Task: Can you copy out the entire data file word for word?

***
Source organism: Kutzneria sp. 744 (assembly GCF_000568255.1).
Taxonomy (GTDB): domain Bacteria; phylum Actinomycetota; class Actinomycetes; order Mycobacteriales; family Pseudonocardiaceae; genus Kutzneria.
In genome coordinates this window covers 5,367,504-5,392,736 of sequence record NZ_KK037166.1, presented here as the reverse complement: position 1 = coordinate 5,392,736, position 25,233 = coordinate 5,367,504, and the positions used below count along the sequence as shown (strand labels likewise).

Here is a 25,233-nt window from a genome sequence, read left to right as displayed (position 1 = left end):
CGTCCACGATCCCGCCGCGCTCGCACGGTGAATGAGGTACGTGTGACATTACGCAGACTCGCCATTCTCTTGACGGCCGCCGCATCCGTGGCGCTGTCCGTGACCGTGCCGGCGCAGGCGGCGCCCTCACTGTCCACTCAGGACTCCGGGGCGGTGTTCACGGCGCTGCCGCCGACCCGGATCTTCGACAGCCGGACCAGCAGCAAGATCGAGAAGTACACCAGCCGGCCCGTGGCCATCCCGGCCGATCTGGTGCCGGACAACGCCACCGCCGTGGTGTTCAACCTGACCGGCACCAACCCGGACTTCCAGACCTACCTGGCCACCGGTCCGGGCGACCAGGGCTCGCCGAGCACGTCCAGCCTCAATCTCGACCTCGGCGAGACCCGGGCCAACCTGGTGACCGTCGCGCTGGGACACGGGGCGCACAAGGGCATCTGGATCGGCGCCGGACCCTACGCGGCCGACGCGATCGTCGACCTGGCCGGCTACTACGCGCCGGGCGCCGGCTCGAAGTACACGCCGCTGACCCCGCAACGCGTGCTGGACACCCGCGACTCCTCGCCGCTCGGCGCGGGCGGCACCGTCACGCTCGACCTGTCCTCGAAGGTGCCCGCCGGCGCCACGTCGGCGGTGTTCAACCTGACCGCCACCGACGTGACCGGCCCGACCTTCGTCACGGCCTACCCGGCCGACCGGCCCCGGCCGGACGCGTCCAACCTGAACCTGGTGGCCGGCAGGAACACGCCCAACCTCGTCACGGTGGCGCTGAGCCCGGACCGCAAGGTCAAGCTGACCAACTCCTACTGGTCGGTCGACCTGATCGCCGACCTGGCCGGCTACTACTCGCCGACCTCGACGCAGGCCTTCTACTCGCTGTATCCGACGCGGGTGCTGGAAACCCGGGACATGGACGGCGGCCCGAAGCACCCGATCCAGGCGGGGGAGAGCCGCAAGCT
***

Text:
Source organism: Kutzneria sp. 744 (assembly GCF_000568255.1).
Taxonomy (GTDB): domain Bacteria; phylum Actinomycetota; class Actinomycetes; order Mycobacteriales; family Pseudonocardiaceae; genus Kutzneria.
In genome coordinates this window covers 5,367,504-5,392,736 of sequence record NZ_KK037166.1, presented here as the reverse complement: position 1 = coordinate 5,392,736, position 25,233 = coordinate 5,367,504, and the positions used below count along the sequence as shown (strand labels likewise).

Here is a 25,233-nt window from a genome sequence, read left to right as displayed (position 1 = left end):
CGTCCACGATCCCGCCGCGCTCGCACGGTGAATGAGGTACGTGTGACATTACGCAGACTCGCCATTCTCTTGACGGCCGCCGCATCCGTGGCGCTGTCCGTGACCGTGCCGGCGCAGGCGGCGCCCTCACTGTCCACTCAGGACTCCGGGGCGGTGTTCACGGCGCTGCCGCCGACCCGGATCTTCGACAGCCGGACCAGCAGCAAGATCGAGAAGTACACCAGCCGGCCCGTGGCCATCCCGGCCGATCTGGTGCCGGACAACGCCACCGCCGTGGTGTTCAACCTGACCGGCACCAACCCGGACTTCCAGACCTACCTGGCCACCGGTCCGGGCGACCAGGGCTCGCCGAGCACGTCCAGCCTCAATCTCGACCTCGGCGAGACCCGGGCCAACCTGGTGACCGTCGCGCTGGGACACGGGGCGCACAAGGGCATCTGGATCGGCGCCGGACCCTACGCGGCCGACGCGATCGTCGACCTGGCCGGCTACTACGCGCCGGGCGCCGGCTCGAAGTACACGCCGCTGACCCCGCAACGCGTGCTGGACACCCGCGACTCCTCGCCGCTCGGCGCGGGCGGCACCGTCACGCTCGACCTGTCCTCGAAGGTGCCCGCCGGCGCCACGTCGGCGGTGTTCAACCTGACCGCCACCGACGTGACCGGCCCGACCTTCGTCACGGCCTACCCGGCCGACCGGCCCCGGCCGGACGCGTCCAACCTGAACCTGGTGGCCGGCAGGAACACGCCCAACCTCGTCACGGTGGCGCTGAGCCCGGACCGCAAGGTCAAGCTGACCAACTCCTACTGGTCGGTCGACCTGATCGCCGACCTGGCCGGCTACTACTCGCCGACCTCGACGCAGGCCTTCTACTCGCTGTATCCGACGCGGGTGCTGGAAACCCGGGACATGGACGGCGGCCCGAAGCACCCGATCCAGGCGGGGGAGAGCCGCAAGCT